What is Witchcraft?
Witchcraft is the study and wisdom of the Witch, much the way that Magic is the study and wisdom of the Magus. It is a way of knowing, the forces of nature, the nature of being human, the humanity of love. Witchcraft is a way of being a Witch. Today, Witchcraft is one tradition within Paganism.
What is a Witch?
Depending on whom you ask, this question may take on different answers. This short answer will not tell all, and some Witches will even disagree with it.
A Witch is a Pagan or a neo-Pagan minister, sharing in an age-old Shamanic tradition. What really makes a Witch, and not another similar tradition is a willingness to declare, "I am a Witch!" The person will have given this declaration freely and sincerely, even if given in private. She or he spoke to the people for the Gods, to the Gods for the people, brought the children into the world, and led them away again. She was mother, father, and at times God to her or his people.
In modern times, a Witch is one who practices a Culture of Faith, largely drawing on the lessons garnered by that ancient Shaman. Modern Witchcraft has become an amalgamation, a melting pot or salad bowl, of religions, ancient and fresh.
So, What Is a Witch?
By a very conservative etymological _expression, we might say the original meaning of the word that later became Witch was one who bent things to his or her will, one who could turn aside evil or good. These are ideas often used to refer to people performing Magic and divination, and call themselves a Witch.
In legend we say that the Witch has for his or her fortunes:
The ability to bring success in wholesome love;
The ability to bless or curse with power friends or enemies;
The ability to cure and cause diseases;
The ability to make those who seem ugly beautiful;
The ability to change the debased into the more refined, the worthless into something worthy;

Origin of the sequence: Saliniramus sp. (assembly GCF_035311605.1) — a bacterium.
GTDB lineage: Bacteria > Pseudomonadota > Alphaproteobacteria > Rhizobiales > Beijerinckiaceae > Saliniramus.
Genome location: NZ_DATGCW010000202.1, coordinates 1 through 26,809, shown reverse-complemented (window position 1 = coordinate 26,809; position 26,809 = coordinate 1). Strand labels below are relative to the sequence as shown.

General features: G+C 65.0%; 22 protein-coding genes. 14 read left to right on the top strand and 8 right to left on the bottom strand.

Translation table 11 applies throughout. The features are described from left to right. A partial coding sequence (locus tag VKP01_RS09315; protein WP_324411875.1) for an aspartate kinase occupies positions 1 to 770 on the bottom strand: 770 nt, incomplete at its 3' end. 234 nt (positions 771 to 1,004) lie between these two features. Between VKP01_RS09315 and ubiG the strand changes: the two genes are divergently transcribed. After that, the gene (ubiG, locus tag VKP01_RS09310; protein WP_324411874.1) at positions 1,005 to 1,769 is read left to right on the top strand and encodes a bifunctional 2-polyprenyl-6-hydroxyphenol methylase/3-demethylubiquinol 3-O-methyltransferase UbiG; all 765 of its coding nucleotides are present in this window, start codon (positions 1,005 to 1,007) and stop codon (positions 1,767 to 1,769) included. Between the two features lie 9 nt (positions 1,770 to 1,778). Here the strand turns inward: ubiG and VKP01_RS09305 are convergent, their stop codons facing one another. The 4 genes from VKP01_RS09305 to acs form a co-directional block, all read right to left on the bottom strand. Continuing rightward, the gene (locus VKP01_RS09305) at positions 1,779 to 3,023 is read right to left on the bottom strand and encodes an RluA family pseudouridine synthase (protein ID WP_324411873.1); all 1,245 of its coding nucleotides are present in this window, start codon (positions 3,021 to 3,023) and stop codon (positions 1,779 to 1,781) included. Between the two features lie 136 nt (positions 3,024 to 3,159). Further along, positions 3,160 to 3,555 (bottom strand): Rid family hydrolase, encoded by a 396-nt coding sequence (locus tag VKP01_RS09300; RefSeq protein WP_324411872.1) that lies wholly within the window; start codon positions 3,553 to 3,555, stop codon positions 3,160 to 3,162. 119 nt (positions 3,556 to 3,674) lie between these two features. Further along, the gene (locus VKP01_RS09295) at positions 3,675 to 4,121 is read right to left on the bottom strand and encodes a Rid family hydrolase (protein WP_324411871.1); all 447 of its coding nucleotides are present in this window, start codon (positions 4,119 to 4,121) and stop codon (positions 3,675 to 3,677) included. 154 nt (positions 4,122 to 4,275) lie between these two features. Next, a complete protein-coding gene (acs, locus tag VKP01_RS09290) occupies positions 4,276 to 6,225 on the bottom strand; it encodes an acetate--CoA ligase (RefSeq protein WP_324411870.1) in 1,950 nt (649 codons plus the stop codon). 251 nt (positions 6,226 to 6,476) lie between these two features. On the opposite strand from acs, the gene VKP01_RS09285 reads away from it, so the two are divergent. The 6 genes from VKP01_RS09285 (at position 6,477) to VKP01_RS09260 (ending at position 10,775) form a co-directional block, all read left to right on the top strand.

The ability to find treasures hidden in ancient places;
The ability to converse with spirts, especially of the honored ancestors and lost souls (necromancy);
The ability to arbitrate between humanity and the gods;
The ability to tame wild beasts and thoughts;
The ability to understand the voice of the wind;
The ability to see omens and read the weather;
The ability to divine with cards, stones, numbers and other means;
The ability to know the secrets of the hand (palmistry), face, body, and mind;
The ability to read the stars, planets, and luminaries.
Is a Witch a Woman?
Dianic Wicca expresses their spirituality directly through their bodies. They do not include men or even trans-gendered (post operative) Women in their covenants. This is solely because their very bodies become the vessel of the Goddess. They believe that only a life of experience can prepare them for such a service. On the other hand we have some groups oriented solely for Male energies. Some of these include effeminate or other Trans-gendered men to help manage the feminine energies of the Goddess. The only restrictions to becoming a Witch that I know of are the need for reverence and focus.
What is a Warlock?
For the most part, a male who is a Witch is a male who is a Witch. Many male Witches disfavor the term Warlock because of its Old English meaning of Oath Breaker. In southeastern Europe, a Warlock was a Warlord who personally used Magic in his War craft. Many Satanists will call any male who is very adept in the use of Magic a Warlock, and call the Female a Witch. Labels are, many times, context sensitive. They also carry the risk of limiting thought.
Is Wicca a Form of Witchcraft?